Arnault contrasted the Gucci situation to that LVMH has at its own brands. “Louis Vuitton is a timeless product, but at the same time, it is a product which is linked to modernity…and that is part of the reason for our success today. And Marc, he’s fantastic at that, he brings modernity, but he builds on the roots of the brand’s success.”

Yet LVMH’s first dramatic display of Louis Vuitton’s success this year is in New York with the new store.

“Nothing against Warner Bros., but it is one of the most magical retail corners of the world,” said Yves Carcelle, chairman and ceo of Louis Vuitton, during an interview in his office in the LVMH Tower, down the block from the new store. “You have Bergdorf, Bulgari and Tiffany. It had to be something really luxurious.”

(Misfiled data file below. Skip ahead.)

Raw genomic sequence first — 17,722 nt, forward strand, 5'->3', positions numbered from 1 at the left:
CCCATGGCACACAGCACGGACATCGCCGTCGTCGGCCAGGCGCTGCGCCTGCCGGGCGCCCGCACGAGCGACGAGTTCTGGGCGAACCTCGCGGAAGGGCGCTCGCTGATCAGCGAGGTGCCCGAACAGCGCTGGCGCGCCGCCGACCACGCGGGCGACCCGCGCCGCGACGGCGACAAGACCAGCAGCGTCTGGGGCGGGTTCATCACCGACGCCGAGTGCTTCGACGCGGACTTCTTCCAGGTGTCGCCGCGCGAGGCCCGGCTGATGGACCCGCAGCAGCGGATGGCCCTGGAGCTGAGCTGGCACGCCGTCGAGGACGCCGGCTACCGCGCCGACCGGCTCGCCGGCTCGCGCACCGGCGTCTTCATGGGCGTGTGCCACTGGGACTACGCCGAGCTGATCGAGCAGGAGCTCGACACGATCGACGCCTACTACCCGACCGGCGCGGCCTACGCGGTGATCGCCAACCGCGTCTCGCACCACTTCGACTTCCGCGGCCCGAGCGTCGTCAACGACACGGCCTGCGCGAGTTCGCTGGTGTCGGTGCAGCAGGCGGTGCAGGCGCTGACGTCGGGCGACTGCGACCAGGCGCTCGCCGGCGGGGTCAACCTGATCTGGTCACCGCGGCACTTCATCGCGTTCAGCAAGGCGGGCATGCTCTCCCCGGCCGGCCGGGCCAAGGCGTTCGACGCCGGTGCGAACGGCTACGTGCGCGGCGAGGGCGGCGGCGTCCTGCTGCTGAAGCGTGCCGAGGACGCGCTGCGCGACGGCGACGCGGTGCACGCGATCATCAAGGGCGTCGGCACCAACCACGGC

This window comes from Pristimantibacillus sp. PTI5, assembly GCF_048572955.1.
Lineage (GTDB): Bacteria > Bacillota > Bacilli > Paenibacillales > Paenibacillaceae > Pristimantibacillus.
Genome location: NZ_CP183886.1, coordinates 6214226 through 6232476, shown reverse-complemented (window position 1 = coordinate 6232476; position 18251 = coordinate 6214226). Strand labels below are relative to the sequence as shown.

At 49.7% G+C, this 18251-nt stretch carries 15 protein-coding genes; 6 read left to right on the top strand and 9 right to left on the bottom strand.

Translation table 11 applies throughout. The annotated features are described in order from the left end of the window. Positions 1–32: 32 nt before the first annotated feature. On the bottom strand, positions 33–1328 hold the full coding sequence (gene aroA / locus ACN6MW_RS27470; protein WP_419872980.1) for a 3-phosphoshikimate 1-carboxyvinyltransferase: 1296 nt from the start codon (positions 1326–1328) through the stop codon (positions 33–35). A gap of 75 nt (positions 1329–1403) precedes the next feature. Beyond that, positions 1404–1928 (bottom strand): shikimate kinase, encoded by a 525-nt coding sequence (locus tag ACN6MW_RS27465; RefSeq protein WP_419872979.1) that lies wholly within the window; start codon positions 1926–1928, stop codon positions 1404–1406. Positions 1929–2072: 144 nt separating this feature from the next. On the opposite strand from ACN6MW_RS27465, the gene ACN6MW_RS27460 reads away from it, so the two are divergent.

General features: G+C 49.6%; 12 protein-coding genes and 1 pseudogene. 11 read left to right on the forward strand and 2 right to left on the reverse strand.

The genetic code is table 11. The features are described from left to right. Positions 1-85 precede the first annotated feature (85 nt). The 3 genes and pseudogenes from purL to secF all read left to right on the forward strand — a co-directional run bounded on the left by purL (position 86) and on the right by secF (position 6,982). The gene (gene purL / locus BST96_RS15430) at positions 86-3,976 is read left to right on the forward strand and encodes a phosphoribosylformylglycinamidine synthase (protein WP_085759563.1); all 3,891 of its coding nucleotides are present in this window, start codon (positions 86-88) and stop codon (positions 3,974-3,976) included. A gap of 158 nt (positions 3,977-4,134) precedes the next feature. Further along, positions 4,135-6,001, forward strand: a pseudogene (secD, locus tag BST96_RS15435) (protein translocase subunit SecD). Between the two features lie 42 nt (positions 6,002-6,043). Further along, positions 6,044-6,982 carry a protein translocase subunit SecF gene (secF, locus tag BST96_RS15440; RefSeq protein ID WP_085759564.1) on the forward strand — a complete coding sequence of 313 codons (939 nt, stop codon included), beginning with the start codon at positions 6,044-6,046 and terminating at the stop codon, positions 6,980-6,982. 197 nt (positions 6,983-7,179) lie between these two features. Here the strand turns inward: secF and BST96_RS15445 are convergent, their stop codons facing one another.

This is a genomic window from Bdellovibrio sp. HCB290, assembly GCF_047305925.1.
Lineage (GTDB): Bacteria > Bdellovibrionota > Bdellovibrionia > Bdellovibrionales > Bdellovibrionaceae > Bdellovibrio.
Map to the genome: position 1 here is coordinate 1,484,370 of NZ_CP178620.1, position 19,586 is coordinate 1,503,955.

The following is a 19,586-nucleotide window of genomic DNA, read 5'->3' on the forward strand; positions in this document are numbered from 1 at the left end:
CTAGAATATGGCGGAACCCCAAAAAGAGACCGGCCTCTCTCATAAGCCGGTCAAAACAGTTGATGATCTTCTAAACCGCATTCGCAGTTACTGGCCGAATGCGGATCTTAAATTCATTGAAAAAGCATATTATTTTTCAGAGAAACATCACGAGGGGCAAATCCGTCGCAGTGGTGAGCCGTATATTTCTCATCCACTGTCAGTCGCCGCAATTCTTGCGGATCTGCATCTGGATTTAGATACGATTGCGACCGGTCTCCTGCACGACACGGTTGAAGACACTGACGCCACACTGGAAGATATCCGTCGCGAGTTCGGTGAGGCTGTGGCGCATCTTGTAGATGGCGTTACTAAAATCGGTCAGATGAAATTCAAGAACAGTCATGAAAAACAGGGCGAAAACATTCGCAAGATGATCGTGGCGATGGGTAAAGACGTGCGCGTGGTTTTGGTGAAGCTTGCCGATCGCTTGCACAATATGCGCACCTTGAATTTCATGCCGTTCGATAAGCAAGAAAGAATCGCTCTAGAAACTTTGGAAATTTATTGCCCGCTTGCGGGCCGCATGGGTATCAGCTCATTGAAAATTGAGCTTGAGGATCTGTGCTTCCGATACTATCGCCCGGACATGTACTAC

To that end, the company sought to create a rather revolutionary store, one that not only captures the imagination, but also enhances the New York landscape, according to Carcelle. The modernist, 11-story glass facade, designed by architect Jun Aoki, is flecked with the classic Vuitton Damier pattern and from a distance, appears like an epic cube of frosted glass.

The remarkable exterior gives way to a lofty store, the design of which (by Peter Marino and Louis Vuitton’s in-house architecture department) strikes a balance between the 150-year-old brand’s rich history and its modern sensibility. The Turkish limestone floors, Anigre wood, geometric staircase and a three-story L.E.D. panel manage to combine the traditional elements of Vuitton along with more current, technological facets.